Today, it's reported that at least 90 percent of kids between the ages of 8 and 16 have watched pornography online at least once. Not only have most tweens and teens seen porn, but boys ages 12 to 17 are actually the largest consumers of online pornography. With this statistic, pornography has even been compared to being the drug of choice for youth.
September 8, 2014 at 1:27 PM
Physical activity for kids is extremely important to overall health. The Centers for Disease Control and Prevention suggest children (and adults) get at least 60 minutes of exercise each day; but this is easier said than done. The problem is that kids today are not the same as kids were 20 or 30 years ago.
Times Have Changed
Older generations of children spent most of their time outside playing, while kids today, no matter how old they are, have access to smart phones, tablets, video games, computer games, and other electronics. Technology has a widely-known correlation with childhood obesity and this correlation is especially present in the US. Although this concern is not 100% off-base, technology is not completely to blame.
September 5, 2014 at 2:38 PM
When parents think about social media in the hands of their teens and tweens, it is easy to automatically jump to the negative. While there are some negative aspects of social media, there are plenty of very positive aspects about it as well. Recent research suggests that social media, when used appropriately and responsibly by tweens and teens, may actually be incredibly positive.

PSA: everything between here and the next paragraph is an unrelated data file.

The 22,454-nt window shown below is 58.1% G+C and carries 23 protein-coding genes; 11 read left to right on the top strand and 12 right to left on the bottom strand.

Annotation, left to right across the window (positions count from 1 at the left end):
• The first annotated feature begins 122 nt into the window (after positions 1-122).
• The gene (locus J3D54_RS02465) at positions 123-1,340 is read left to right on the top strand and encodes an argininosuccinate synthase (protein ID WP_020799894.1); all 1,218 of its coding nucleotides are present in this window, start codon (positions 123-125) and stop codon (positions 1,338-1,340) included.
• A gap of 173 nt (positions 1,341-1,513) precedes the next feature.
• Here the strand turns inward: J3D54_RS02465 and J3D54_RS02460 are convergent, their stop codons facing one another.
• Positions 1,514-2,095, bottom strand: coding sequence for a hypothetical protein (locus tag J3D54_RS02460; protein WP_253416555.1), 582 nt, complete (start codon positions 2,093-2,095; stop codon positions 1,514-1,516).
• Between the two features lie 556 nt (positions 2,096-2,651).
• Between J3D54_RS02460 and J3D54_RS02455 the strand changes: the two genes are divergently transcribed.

Social Media Can Increase Confidence
August 25, 2014 at 2:41 PM
If you've ever had to persuade your child to put down the game controller and go outside -- or if you have to coax them away from their smartphones to eat a well-balanced meal -- you already understand the impact that technology can have on physical activity and diet. While modern innovations make academic research easier than ever, they also come with a whole host of health risks, and teenagers face a bigger threat than anyone else.
It's no coincidence that obesity rates have skyrocketed in the United States right alongside innovation. While great thinkers can harness new technology to make the world a better place, there are downsides to modernization too.
August 22, 2014 at 3:08 PM
The Internet has been revolutionary in our abilities to connect with people all over the world. We now have access to photos and videos at the click of a button, can talk to someone without seeing their face, and exchange our most personal details with strangers. This world, though diverse and often useful, can be a nightmare for parents. Especially parents of children that are just coming into their teens, discovering this big wide world of the internet all on their own.
You want to protect your child from the big scary world until they’re at least 30.
There are a couple of things you may consider doing:
Ban all Internet devices in the home and outside. That means also banning your laptop and phone in case they get a hold of it.